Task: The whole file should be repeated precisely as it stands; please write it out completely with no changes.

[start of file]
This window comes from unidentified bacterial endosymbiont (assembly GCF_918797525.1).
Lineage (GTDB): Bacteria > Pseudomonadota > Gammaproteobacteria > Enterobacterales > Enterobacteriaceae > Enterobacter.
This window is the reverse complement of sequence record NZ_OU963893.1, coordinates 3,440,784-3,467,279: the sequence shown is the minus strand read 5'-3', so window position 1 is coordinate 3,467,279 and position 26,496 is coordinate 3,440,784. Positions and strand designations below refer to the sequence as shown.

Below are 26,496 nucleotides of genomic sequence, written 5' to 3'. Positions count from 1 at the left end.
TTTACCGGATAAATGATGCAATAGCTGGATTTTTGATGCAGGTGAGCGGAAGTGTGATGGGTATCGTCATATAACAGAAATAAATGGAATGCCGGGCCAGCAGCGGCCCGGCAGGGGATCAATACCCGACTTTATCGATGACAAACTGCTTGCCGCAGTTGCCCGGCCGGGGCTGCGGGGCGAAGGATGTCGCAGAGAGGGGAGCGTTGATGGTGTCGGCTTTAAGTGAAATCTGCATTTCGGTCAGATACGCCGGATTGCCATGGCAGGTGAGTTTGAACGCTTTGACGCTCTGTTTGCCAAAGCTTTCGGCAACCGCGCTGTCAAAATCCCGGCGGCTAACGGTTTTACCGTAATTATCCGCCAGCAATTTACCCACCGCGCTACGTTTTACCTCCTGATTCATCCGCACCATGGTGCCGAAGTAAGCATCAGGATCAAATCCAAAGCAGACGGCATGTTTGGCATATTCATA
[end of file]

This window comes from unidentified bacterial endosymbiont (assembly GCF_918797525.1).
Lineage (GTDB): Bacteria > Pseudomonadota > Gammaproteobacteria > Enterobacterales > Enterobacteriaceae > Enterobacter.
This window is the reverse complement of sequence record NZ_OU963893.1, coordinates 3,440,784-3,467,279: the sequence shown is the minus strand read 5'-3', so window position 1 is coordinate 3,467,279 and position 26,496 is coordinate 3,440,784. Positions and strand designations below refer to the sequence as shown.

Below are 26,496 nucleotides of genomic sequence, written 5' to 3'. Positions count from 1 at the left end.
TTTACCGGATAAATGATGCAATAGCTGGATTTTTGATGCAGGTGAGCGGAAGTGTGATGGGTATCGTCATATAACAGAAATAAATGGAATGCCGGGCCAGCAGCGGCCCGGCAGGGGATCAATACCCGACTTTATCGATGACAAACTGCTTGCCGCAGTTGCCCGGCCGGGGCTGCGGGGCGAAGGATGTCGCAGAGAGGGGAGCGTTGATGGTGTCGGCTTTAAGTGAAATCTGCATTTCGGTCAGATACGCCGGATTGCCATGGCAGGTGAGTTTGAACGCTTTGACGCTCTGTTTGCCAAAGCTTTCGGCAACCGCGCTGTCAAAATCCCGGCGGCTAACGGTTTTACCGTAATTATCCGCCAGCAATTTACCCACCGCGCTACGTTTTACCTCCTGATTCATCCGCACCATGGTGCCGAAGTAAGCATCAGGATCAAATCCAAAGCAGACGGCATGTTTGGCATATTCATA